EXAMPLEA claim for breach of contract, in which the amount at stake is $1 million, cannot be brought in a local county court with jurisdiction to hear cases involving sums of up to only $1,000. Likewise, a claim for copyright violation cannot be brought in a state trial court, since federal courts have exclusive jurisdiction over copyright cases.
The second consideration is venue— the proper geographic location of the court.
EXAMPLEEvery county in a state might have a trial court, but the plaintiff is not free to pick just any county.
Again, a statute will spell out to which court the plaintiff must go (e.g., the county in which the plaintiff resides or the county in which the defendant resides or maintains an office).
The defendant must be served— that is, must receive notice that he has been sued. Service can be done by physically presenting the defendant with a copy of the summons and complaint. But sometimes the defendant is difficult to find (or deliberately avoids the marshal or other process server).
State procedural rules spell out a variety of ways by which individuals and corporations can be served. These include using U.S. Postal Service certified mail or serving someone already designated to receive service of process.
EXAMPLEA corporation or partnership is often required by state law to designate a “registered agent” for purposes of getting public notices or receiving a summons and complaint.
One of the most troublesome problems is service on an out-of-state defendant. The personal jurisdiction of a state court over persons is clear for those defendants found within the state.
If the plaintiff claims that an out-of-state defendant injured him in some way, must the plaintiff go to the defendant’s home state to serve him? Unless the defendant had some significant contact with the plaintiff’s state, the plaintiff may indeed have to.
EXAMPLESuppose a traveler from Maine stopped at a roadside diner in Montana and ordered a slice of homemade pie that was tainted and caused him to be sick. The traveler may not simply return home and mail the diner a notice that he is suing it in a Maine court. But if out-of-state defendants have some contact with the plaintiff’s state of residence, there might be grounds to bring them within the jurisdiction of the plaintiff’s state courts.
Again, recall that even if a court has subject matter jurisdiction, it must also have personal jurisdiction over each defendant against whom an enforceable judgment can be made. Often this is not a problem; you might be suing a person who lives in your state or regularly does business in your state.
Or a nonresident may answer your complaint without objecting to the court’s in personam (personal) jurisdiction. But many defendants who do not reside in the state where the lawsuit is filed would rather not be put to the inconvenience of contesting a lawsuit in a distant forum. Fairness - and the due process clause of the Fourteenth Amendment - dictates that nonresidents should not be required to defend lawsuits far from their home base, especially where there is little or no contact or connection between the nonresident and the state where a lawsuit is brought.
Every state in the United States has a statute regarding personal jurisdiction, instructing judges when it is permissible to assert personal jurisdiction over an out-of-state resident. These are called long-arm statutes. But no state can reach out beyond the limits of what is constitutionally permissible under the Fourteenth Amendment, which binds the states with its proviso to guarantee the due process rights of the citizens of every state in the union.
When considering the basic rules of personal jurisdiction, refer to the following list:
CASE STUDY: World-Wide Volkswagen Corp. v. Woodson
Again, let’s consider Mrs. Robinson and her children in the Audi accident. She could file a lawsuit in Arizona after she establishes residency there. But while the Arizona court would have subject matter jurisdiction over any products-liability claim (or any claim that was not required to be heard in a federal court), the Arizona court would face an issue of personal jurisdiction: Under the due process clause of the Fourteenth Amendment, each state must extend due process to citizens of all of the other states. Because fairness is essential to due process, the court must consider whether it is fair to require an out-of-state defendant to appear and defend against a lawsuit that could result in a judgment against that defendant.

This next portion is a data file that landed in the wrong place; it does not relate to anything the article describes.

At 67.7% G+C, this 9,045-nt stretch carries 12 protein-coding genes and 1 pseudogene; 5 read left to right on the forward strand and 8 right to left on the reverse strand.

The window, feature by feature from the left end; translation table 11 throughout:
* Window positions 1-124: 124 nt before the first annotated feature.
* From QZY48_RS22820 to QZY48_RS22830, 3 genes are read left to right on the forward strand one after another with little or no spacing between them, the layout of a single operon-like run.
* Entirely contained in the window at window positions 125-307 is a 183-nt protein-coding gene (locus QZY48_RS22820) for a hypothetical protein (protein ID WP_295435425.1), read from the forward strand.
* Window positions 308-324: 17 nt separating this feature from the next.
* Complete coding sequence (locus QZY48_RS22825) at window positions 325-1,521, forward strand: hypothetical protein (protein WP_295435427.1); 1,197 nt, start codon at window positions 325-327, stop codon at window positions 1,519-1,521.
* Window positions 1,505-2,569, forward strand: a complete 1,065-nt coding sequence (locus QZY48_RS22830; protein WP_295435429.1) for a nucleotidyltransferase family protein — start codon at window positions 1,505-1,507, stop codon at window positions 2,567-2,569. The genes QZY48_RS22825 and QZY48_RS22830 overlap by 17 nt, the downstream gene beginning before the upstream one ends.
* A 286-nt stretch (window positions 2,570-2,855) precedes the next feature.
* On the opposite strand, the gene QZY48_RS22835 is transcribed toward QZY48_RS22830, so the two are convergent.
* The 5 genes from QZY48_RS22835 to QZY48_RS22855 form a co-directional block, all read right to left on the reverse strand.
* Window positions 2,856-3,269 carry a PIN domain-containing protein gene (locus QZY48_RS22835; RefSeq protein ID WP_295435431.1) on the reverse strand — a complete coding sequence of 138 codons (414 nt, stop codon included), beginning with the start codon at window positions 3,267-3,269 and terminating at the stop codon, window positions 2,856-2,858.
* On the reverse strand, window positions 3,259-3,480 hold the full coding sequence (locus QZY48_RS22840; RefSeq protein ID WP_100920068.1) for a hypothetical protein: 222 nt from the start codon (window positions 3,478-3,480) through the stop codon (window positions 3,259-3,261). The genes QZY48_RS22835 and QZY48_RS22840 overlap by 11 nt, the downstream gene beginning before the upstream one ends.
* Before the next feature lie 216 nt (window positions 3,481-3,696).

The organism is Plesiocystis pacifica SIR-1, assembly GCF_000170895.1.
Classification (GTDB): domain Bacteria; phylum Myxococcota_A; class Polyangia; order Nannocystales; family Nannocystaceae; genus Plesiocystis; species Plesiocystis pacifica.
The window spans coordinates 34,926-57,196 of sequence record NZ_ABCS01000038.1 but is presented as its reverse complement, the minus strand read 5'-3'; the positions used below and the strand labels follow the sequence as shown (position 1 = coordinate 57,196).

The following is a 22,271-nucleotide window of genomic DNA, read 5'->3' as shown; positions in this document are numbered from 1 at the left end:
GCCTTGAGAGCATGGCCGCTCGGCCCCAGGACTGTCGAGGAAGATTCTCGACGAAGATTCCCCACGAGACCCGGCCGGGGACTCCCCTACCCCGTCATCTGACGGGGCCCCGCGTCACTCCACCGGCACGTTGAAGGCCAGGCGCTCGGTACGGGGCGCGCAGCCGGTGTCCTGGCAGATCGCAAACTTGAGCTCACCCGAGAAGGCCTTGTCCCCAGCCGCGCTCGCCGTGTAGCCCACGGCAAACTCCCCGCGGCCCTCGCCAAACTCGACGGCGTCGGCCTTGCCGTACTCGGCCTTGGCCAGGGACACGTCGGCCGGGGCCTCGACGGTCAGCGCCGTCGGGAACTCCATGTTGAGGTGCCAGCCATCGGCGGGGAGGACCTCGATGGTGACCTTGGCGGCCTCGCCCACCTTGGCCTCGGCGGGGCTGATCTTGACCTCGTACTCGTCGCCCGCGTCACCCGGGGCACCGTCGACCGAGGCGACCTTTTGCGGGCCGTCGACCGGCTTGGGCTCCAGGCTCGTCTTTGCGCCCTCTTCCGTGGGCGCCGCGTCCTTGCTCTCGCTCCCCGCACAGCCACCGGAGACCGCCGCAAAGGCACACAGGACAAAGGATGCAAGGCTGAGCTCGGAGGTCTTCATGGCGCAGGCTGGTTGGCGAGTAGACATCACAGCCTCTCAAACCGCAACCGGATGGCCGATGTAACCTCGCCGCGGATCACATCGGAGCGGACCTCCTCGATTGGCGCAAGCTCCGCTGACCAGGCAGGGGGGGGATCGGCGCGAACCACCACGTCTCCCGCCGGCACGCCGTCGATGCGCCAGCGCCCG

To simplify matters, many commercial contracts contain choice of law clauses. Courts honor these terms in a contract and will apply the law of the state chosen by the parties in their contract.
EXAMPLESuppose the parties to a contract wind up in court arguing over the application of the contract’s terms. If the parties are from two different states, the judge may have difficulty determining which law to apply.
If the contract says that a particular state’s law will be applied if there is a dispute, then ordinarily the judge will apply that state’s law as a rule of decision in the case.
Let's say that Kumar Patel (a Missouri resident) opens a brokerage account with Goldman, Sachs and Co., and the contractual agreement calls for “any disputes arising under this agreement” to be determined “according to the laws of the state of New York.” When Kumar claims in a Missouri court that his broker is “churning” his account, and, on the other hand, Goldman, Sachs claims that Kumar has failed to meet his margin call and owes $38,568.25 (plus interest and attorney’s fees), the judge in Missouri will apply New York law based on the contract between Kumar and Goldman, Sachs.
Ordinarily, a choice of law clause will be accompanied by a choice of forum clause. In a choice of forum clause, the parties in the contract specify which court they will go to in the event of a dispute arising under the terms of contract.
Let's say that Harold (a resident of Virginia) rents a car from Alamo at the Denver International Airport. He does not look at the fine print on the contract. He also waives all collision and other insurance that Alamo offers at the time of his rental. While driving back from Telluride Bluegrass Festival, he has an accident in Idaho Springs, Colorado. His rented Nissan Altima is badly damaged. On returning to Virginia, he would like to settle up with Alamo, but his insurance company and Alamo cannot come to terms. He realizes, however, that he has agreed to hear the dispute with Alamo in a specific court in San Antonio, Texas. In the absence of fraud or bad faith, any court in the United States is likely to uphold the choice of forum clause and require Harold (or his insurance company) to litigate in San Antonio, Texas.
Source: This content has been adapted from Lumen Learning's "The Problem of Jurisdiction" tutorial.